Families Need Relief—Is Help Finally On the Way?
With President Biden's American Jobs Plan, the Marshall Plan for Moms, and Time's Up's call for a care economy, there are policy ideas for providing relief for moms. But what do they actually do, and how would they impact your family? Your Political Playlist host Emily Tisch Sussman dives in.
It's been over a year since the COVID-19 pandemic began, and parents, especially moms, have been hit hard. From disproportionately dropping out of the labor force to struggling to juggle child care at home, parents have faced challenges with little relief throughout the pandemic. As a mom of three young kids myself, I am no stranger to these challenges. But what is needed to bring about change?
I'm also a longtime political strategist and I have asked questions like these over the past four seasons of my podcast, Your Political Playlist. I have sat down with experts—all women—on child care, the economy, health care, and more, to better understand these issues. Now, advocates and policymakers are calling for change. In recent months, the conversation has grown around how to alleviate some of the burdens parents, and particularly moms, are facing.
Last month, Congress passed the largest relief package to date, providing funding for everything from direct stimulus payments to vaccination efforts. But while the bill provided some relief for parents, advocates are arguing more must be done. From Biden's American Jobs Plan to the Marshall Plan for Moms to Time's Up call for a care economy, there are a lot of policy ideas out there for providing relief for moms. But what do they actually do, and how would they impact your family?
Federal Relief for Families
The newly-proposed American Jobs Plan, a $2 trillion infrastructure package, builds on the initial assistance provided in the COVID relief bill. Biden's proposal includes money to put parents back to work by adding 2.7 million jobs to the economy. It would also make historic investments in essentials for families, like safe schools, clean water, and affordable housing.
The plan also includes funding to revitalize and expand our nation's child care economy, ensuring that all parents have access to safe and affordable child care.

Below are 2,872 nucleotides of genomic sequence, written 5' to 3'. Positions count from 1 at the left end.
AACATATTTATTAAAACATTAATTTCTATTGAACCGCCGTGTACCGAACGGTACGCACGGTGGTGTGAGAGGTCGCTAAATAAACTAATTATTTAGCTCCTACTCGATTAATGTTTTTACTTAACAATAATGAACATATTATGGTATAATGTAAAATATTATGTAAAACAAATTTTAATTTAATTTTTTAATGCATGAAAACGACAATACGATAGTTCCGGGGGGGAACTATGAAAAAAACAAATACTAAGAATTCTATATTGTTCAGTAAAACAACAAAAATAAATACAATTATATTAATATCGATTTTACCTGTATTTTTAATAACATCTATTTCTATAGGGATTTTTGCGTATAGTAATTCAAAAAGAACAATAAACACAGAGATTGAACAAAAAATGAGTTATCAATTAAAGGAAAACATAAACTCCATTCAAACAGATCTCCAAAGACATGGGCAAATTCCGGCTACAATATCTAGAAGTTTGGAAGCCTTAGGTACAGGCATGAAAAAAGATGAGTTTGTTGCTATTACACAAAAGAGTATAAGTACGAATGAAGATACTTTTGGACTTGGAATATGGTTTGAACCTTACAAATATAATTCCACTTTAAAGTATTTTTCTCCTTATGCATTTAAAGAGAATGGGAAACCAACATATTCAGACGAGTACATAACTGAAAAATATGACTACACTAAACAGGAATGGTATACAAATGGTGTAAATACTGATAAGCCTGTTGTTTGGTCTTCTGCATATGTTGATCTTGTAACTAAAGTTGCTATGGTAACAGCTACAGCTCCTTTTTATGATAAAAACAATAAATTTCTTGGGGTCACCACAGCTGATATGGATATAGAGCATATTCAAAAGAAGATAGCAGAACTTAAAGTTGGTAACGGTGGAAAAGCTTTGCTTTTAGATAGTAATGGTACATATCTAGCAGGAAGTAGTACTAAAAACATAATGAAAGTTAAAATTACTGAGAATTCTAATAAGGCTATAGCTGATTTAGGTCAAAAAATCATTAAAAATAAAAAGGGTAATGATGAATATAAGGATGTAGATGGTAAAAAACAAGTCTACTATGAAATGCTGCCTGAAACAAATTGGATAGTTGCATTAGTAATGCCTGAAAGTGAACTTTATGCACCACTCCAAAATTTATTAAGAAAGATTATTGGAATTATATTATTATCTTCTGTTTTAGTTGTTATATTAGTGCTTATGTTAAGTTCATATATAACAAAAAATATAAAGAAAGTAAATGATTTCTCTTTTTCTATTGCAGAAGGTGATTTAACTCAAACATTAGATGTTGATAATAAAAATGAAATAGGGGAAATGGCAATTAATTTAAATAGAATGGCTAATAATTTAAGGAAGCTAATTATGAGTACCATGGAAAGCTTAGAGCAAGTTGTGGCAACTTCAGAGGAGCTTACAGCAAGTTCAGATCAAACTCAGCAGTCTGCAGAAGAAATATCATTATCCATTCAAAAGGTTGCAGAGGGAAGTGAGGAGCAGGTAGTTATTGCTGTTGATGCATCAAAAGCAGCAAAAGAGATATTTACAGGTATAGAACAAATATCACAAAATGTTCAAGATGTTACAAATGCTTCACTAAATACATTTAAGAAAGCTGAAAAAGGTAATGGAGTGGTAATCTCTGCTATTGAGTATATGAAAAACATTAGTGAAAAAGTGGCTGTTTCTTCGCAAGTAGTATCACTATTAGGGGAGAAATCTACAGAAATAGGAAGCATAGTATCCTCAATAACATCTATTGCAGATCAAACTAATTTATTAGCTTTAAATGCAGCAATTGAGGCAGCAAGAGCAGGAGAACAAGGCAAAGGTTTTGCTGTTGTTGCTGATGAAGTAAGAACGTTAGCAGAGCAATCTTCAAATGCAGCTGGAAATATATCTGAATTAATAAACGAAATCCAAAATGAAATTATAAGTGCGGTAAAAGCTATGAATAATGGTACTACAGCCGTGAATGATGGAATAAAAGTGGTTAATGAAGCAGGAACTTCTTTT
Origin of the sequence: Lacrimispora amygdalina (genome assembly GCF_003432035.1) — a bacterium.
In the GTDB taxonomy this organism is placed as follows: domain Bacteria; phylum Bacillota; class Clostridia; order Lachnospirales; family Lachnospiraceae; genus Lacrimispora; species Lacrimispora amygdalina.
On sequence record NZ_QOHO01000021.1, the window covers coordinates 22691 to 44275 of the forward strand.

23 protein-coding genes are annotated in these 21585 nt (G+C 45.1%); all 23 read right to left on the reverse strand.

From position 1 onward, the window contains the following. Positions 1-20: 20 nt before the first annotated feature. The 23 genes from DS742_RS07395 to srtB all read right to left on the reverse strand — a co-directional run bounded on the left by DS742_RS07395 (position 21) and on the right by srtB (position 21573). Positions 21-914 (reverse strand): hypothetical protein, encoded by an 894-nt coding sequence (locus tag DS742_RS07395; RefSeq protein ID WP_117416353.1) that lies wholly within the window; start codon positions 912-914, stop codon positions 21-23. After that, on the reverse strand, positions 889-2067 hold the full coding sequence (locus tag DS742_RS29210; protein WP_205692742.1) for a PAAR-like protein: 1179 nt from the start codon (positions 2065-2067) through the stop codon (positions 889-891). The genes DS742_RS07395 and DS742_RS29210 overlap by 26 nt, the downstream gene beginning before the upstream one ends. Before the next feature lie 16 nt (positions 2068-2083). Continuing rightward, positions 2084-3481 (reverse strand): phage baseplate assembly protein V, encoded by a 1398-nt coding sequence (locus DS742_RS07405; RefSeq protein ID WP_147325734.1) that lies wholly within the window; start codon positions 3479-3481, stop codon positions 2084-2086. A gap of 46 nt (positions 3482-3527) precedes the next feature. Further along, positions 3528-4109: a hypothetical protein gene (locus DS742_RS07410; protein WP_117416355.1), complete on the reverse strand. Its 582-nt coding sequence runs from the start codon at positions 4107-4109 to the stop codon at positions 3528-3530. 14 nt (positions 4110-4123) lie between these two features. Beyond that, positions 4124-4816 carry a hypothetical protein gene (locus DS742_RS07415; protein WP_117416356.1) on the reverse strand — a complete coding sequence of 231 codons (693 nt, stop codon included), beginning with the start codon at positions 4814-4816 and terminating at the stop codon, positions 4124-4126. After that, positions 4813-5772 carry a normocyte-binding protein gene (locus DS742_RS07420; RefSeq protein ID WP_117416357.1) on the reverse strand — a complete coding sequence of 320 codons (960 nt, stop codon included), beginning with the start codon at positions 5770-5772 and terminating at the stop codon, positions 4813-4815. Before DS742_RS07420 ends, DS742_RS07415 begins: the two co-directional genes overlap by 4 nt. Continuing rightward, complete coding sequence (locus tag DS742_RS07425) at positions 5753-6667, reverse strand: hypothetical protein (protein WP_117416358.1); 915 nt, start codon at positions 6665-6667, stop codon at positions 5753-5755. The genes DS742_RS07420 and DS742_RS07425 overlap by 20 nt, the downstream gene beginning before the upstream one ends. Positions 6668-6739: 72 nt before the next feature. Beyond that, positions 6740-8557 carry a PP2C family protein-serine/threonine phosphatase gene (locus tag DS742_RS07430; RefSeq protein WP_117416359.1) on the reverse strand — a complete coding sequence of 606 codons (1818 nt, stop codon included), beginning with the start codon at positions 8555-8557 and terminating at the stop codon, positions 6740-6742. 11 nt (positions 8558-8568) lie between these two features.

The Marshall Plan for Moms
Reshma Saujani, the CEO of Girls Who Code, proposed the Marshall Plan for Moms aimed at paying moms for their unpaid, unseen labor. The plan would include direct payments to moms for their labor at home, legislation for paid leave and pay equity, affordable child care, retraining programs for moms to be equipped for jobs for the future, and steps to reopen schools safely.
When I talked with Saujani on my podcast, she emphasized the effects of the pandemic on mothers: "Moms are getting crushed."
She also explained why this plan is so critical to increasing equity in our economy and ensuring moms can have children without facing penalties in the labor force. She told me, "I wrote the Marshall Plan for Moms as a vision of what I and the moms in my life and in our Girls Who Code community would need to get back to normal. Which is some cash and some support, so we can pay that mortgage, put food on the table, do what we need to do to support our families. Paid leave and affordable child care ... and finally, retraining. So many women found themselves in jobs that just weren't pandemic-proof and lost jobs that aren't coming back."
The proposal has gained widespread support, with 50 prominent women taking out a full-page ad in the New York Times to urge the Biden administration to champion the plan, too. The plan also now has Congress's attention: Congresswoman Grace Meng has introduced H. Res. 121 declaring the need for a Marshall Plan for Moms.
Criticism of the Marshall Plan for Moms
The rollout of the Marshall Plan for Moms has not been without criticism, however. Samantha Ettus and Amy Nelson, co-hosts of What's Her Story With Sam & Amy, published an op-ed in Newsweek opposing the plan, especially its exclusive focus on moms.
They argue that paying women for labor at home would actually increase gender inequities by excluding men, who should also be taking on child care and home responsibilities. Instead, they argue for policies—such as family leave—to be inclusive of all parents, pushing back against typical gender stereotypes. They also propose monthly stimulus checks and child care stipends to help moms get back into the workforce.
Time's Up's Call for a Care Economy
In a broader effort to treat care as infrastructure, Time's Up launched Care Can't Wait. The campaign brings together a coalition of caregiving advocacy groups and dedicates $20 million to ensure the Biden administration and Congress properly invest in care economy infrastructure.
The campaign brings together many of the voices advocating for better child care and more opportunities for women who were forced to leave the workforce due to the pandemic. In contrast to the Marshall Plan for Moms, Care Can't Wait calls for investing in the entirety of the care economy, from paid family and medical leave, home and community-based services, and services for people with disabilities and aging adults.
For any of these policy ideas to come to life, members of Congress will need to introduce legislation and gain majority support in the House and Senate. To add your support for the Marshall Plan for Moms, you can sign their petition here or call your member of Congress.
Be sure to listen to Emily Tisch Sussman's full conversation with Reshma Saujani on Your Political Playlist. For more conversations with women at the seat of power and activism about policy that affects you and your family, follow @YourPoliticalPlaylist on Instagram, and listen wherever you get your podcasts.